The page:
Your new favorite place to hit the reset button is a red solar-powered barn (from $269/night) perched in the middle of open meadows, mountains, creeks, and miles of beautiful bike paths. Rest Ride Recover owners Gregg and Molly like to compare the biking here in the Hudson Valley to the Ardennes region in southeast Belgium, only better. Of course, guests needn’t be cyclists to enjoy a stay, but if you do like to pedal, days in the saddle don’t get much more rewarding than this. After discovering nearby quaint river towns like Red Hook and Tivoli on two wheels and grabbing dinner at Mercato, relax on your private patio and wait for the sun to set and the frogs to sing before cozying up by the indoor fire.
By public transit: Bring your bike on Amtrak, get off at Rhinecliff station, give your luggage to Gregg, then take a scenic eight-mile spin to the house.
By car: Two-hour drive
It’s not as creepy as it sounds. Artist Laura Ann found a historic red-brick building at the edge of a cemetery -- the final resting place of famous inventors and Hudson River School painters -- and converted it into a bright, vibrant loft (from $99/night) ideal for creative minds, overworked urbanites, and friendly ghosts (just kidding?!). Built in 1900 as a schoolhouse, the structure then became a tool factory and an experimental museum before Laura Ann turned it into one of the spookiest accommodations on Airbnb. The fastest way to get to town, home to Fish & Game, one of the best restaurants in New York outside NYC, is to walk through the graveyard.
By public transit: Take Amtrak from Penn Station to Hudson Station in two hours. Laura Ann can pick you up at the station.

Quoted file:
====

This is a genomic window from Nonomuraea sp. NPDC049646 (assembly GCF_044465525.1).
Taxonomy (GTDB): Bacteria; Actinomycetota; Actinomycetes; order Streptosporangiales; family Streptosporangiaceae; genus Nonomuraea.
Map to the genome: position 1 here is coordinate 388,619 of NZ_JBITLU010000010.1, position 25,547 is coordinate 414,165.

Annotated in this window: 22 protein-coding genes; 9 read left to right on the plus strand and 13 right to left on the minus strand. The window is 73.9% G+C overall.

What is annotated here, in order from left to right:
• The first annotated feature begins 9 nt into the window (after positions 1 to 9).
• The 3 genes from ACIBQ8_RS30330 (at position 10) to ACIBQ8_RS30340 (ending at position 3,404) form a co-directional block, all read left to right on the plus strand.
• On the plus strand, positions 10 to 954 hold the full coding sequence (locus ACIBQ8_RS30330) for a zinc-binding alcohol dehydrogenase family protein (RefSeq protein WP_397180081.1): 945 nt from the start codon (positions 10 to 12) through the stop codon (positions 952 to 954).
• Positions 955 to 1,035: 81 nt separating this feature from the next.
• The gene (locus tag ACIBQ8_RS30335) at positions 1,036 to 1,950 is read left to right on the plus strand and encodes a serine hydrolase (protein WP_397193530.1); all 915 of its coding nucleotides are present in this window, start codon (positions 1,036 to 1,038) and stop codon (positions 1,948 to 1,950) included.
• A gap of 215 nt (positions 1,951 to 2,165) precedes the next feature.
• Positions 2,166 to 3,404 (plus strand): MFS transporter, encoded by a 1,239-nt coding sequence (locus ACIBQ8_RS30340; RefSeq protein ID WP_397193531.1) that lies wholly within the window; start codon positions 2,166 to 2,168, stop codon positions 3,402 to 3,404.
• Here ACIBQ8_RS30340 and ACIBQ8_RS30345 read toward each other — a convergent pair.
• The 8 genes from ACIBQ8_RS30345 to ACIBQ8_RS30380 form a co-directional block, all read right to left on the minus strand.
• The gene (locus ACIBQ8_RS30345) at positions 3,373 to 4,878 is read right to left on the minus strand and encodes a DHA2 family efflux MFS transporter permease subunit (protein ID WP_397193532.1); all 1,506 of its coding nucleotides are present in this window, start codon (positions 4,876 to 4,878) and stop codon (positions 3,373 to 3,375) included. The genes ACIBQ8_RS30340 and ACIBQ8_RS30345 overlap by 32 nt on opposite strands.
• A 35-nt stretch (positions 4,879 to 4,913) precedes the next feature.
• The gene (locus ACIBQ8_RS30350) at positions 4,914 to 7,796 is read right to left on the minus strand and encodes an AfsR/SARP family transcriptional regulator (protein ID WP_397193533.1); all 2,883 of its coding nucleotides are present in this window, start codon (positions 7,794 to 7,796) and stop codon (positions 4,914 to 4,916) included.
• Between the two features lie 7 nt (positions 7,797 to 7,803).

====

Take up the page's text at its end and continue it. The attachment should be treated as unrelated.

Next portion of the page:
By car: Two hours, 30 minutes
Bring your deck shoes, fishing rods, and that one couple you like to travel with on board the Nomade, a 35ft sailboat ($800/night) that will forever raise the bar for Long Island adventures. Helmed by Captain Eric, your aquatic digs travel at six knots and come equipped with all the luxuries of a nice hotel. Whether you choose to get dropped off on dry land now and then, or spend the whole weekend on board, diving off the bow, dining on lobster rolls, and watching shooting stars, this is one trip that will be anything but predictable.
By public transit: Three-hour ride on Hampton Jitney from Manhattan to Sag Harbor.
By car: Two-hour drive
Kippagh Cottage is the epitome of provincial Frenchness. Sneak away to this rustic sanctuary (from $150/night), situated near small-town diversions like the Saturday Farmers Market or a nearby antiques gallery. Bring a picnic to the spectacular sculpture maze Opus 40, grab a Kingston-brewed pint of Keegan Ales Citra Pale Ale with a side of truffle fries at the The Dutch Ale House, then return to the cottage for barbecuing, hammocking, and stargazing.
By public transit: Take a two hour 40 minute ride on Adirondack Trailways to Saugerties, then a five-minute taxi ride to the cottage.
By car: Two hours, 20 minutes
If you’d rather not splurge on The Sagamore, but want the same access to Lake George’s stunning setting, consider pitching a tent on one of the 44 islands (out of 170!) in the region. Glen Island, Long Island, and Narrow Island are among New York State’s most picturesque campsites -- complete with a dock, fireplace, picnic table, privy, and toilet facility -- and cost just $28 per night. Pack your inflatable stand-up paddleboard to explore cliff-jumping spots and get frisky in secluded inlets.
By public transit: Take a five-hour Adirondack Trailways bus ride to Lake George.
By car: Four-hour drive
Pitching a tent not your thing? Enjoy all the thrills of a backcountry adventure with a few frills -- like ready-made campfires, local wine & cider tastings, massages, and s’mores -- when you book a safari-inspired nook (from $179/night) at Firelight Camps, tucked away on the grounds of La Tourelle, a resort and spa located five minutes from Ithaca’s Downtown. Expect platform tents with hardwood floors, king beds, private balconies, a farm-to-table breakfast feast, wild foraging hikes, and waterfall-dappled walks that start just feet from your tent flap.
By public transit: Ride the Short Line or Greyhound bus from Port Authority to Ithaca in five hours.
By car: 3.5 hour drive